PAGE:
Sanitation workers protest subcontracting

Several sanitation workers and other staff staged a small demonstration in Beinecke Plaza on Wednesday afternoon to protest the University’s subcontracting of garbage collection to a private firm.

While no employees have been laid off as a result of the change, Craig Green, an executive board member for Local 35, said sanitation drivers have lost 70 percent of their work to St. John’s Rubbish Company. Union members and Yale’s ground maintenance manager disagreed over whether the decision to subcontract, which stemmed from cost overruns, was an appropriate response to overtime pay and equipment maintenance issues that have strained the department.

Green said the subcontracting was only the latest in a series of University decisions that allowed the sanitation department to deteriorate. Over the past few years, Green said, the number of sanitation workers has declined from eight to four as the management has decided not to replace workers who have left.

But Grounds Maintenance Manager Walter Debboli said the subcontracting decision was simply the result of collective decision making completed after examining the cost figures.

“There were the costs of overtime pay, the costs of maintaining equipment, the costs of breakdowns and the costs of added help,” Debboli said.

Green — who led Wednesday’s protest with a megaphone — said administration concerns about overtime pay were unfounded and that the University should have hired more employees to compensate for the extra work hours needed.

Other maintenance costs were the product of equipment mismanagement, not inefficiency on the part of the workers, Green said.

“Managers are responsible for letting equipment erode, but they blame our workers,” he said. “There should be a place to house the vehicles so the hydraulics don’t freeze.”

Debboli said trash collection was an expensive operation to conduct in-house, and that the sanitation department was not able to bring costs down despite efforts to make operation adjustments and schedule changes.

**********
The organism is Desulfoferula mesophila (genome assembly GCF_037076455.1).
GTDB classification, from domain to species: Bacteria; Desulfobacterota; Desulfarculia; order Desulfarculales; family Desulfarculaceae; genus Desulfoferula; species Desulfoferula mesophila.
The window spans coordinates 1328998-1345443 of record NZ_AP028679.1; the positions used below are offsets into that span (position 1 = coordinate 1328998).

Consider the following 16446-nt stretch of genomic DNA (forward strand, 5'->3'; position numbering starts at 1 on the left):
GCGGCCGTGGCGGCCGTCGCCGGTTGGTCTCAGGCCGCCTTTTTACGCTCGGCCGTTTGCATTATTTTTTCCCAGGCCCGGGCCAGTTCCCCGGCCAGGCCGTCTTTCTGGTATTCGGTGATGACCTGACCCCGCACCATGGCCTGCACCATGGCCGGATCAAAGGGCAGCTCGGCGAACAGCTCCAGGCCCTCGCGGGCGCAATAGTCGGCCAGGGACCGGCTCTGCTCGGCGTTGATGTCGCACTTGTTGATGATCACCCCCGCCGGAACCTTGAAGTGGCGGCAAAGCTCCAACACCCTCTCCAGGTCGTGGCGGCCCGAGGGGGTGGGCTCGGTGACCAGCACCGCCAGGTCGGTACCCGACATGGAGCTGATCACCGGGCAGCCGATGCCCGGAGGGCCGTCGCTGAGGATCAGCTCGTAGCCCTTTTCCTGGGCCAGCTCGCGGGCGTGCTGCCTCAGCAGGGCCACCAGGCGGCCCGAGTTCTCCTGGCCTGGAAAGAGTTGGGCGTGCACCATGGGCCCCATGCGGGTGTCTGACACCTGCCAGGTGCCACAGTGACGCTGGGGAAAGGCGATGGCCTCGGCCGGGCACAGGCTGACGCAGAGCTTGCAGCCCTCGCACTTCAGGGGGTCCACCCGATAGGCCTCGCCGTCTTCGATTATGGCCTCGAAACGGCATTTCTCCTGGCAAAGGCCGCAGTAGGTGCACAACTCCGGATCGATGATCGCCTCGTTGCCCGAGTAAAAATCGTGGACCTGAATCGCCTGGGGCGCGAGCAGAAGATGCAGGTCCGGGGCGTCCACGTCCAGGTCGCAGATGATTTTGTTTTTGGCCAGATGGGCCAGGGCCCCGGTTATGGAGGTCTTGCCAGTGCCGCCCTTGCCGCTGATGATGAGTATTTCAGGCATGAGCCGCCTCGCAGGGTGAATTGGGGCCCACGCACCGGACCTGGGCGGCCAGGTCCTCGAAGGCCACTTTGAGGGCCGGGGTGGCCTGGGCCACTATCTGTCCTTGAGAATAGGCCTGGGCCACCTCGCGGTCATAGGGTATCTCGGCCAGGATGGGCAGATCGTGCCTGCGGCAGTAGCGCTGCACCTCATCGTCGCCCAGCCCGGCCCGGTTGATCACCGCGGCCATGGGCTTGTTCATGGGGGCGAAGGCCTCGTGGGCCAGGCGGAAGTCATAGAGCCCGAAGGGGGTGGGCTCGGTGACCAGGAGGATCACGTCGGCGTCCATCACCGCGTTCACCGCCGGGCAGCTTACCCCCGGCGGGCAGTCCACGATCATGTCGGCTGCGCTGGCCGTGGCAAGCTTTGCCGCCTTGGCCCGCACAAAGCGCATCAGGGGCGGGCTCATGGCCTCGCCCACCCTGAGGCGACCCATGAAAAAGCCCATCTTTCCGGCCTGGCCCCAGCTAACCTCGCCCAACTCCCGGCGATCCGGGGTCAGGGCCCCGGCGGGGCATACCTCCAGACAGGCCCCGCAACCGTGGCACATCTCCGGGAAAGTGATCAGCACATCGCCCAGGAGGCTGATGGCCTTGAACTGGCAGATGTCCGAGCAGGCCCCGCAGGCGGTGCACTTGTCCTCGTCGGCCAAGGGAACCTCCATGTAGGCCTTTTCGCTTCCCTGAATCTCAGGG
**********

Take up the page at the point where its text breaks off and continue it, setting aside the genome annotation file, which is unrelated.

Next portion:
“When you get to a point where you are adding more people, you have to ask if it is more cost-effective to add more people, or whether you look at another way to run operations,” Debboli said.

In response to Green’s concerns about a lack of storage space for vehicles, Debboli said it is common practice in Connecticut for sanitation workers to leave equipment outside.

Local 35 President Bob Proto said union members had been collecting trash effectively for the University for many years, and that he is concerned with the direction the University is taking.

“The university has the contractual right to do this, but morally it’s wrong,” Proto said.

He said the union was concerned about the private companies with which the University was aligning itself.

“There have been many reports of [discrepancies], that these companies have fallen below the standards of an employer like Yale,” Proto said.

Represetative from Yale’s Union Relations deparment were unable to be reached for comment.

Green said the union will continue to stage protests over the coming weeks to raise awareness on campus. While only six members were present at Wednesday’s protest, he said, the group made a conscious decision to focus on involving sanitation workers directly affected by the changes in the initial protests.

“We’ll get more [union members] involved in the coming weeks,” Green said. “We’re collecting signatures from students, workers and faculty for a petition to [President Richard] Levin to restore garbage collection [to Local 35.]”

Green said they hoped to have the petition ready for Martin Luther King Jr. Day.

“We are going to march from Golf Street, where the workers punch in, to Levin’s house and hand him the petition,” he said.

Dan Bromel, one of the sanitation workers who attended the protest, said he worried that nothing prevented sanitation workers from seeing their jobs further reduced.

“We used to take care of all the trash,” he said. “They subcontract it out, and now they got us doing recycling, but there’s no guarantee they can’t subcontract out recycling.”

The group plans to set up a booth outside Woodbridge Hall in order to raise the visibility of the issue, Green said.

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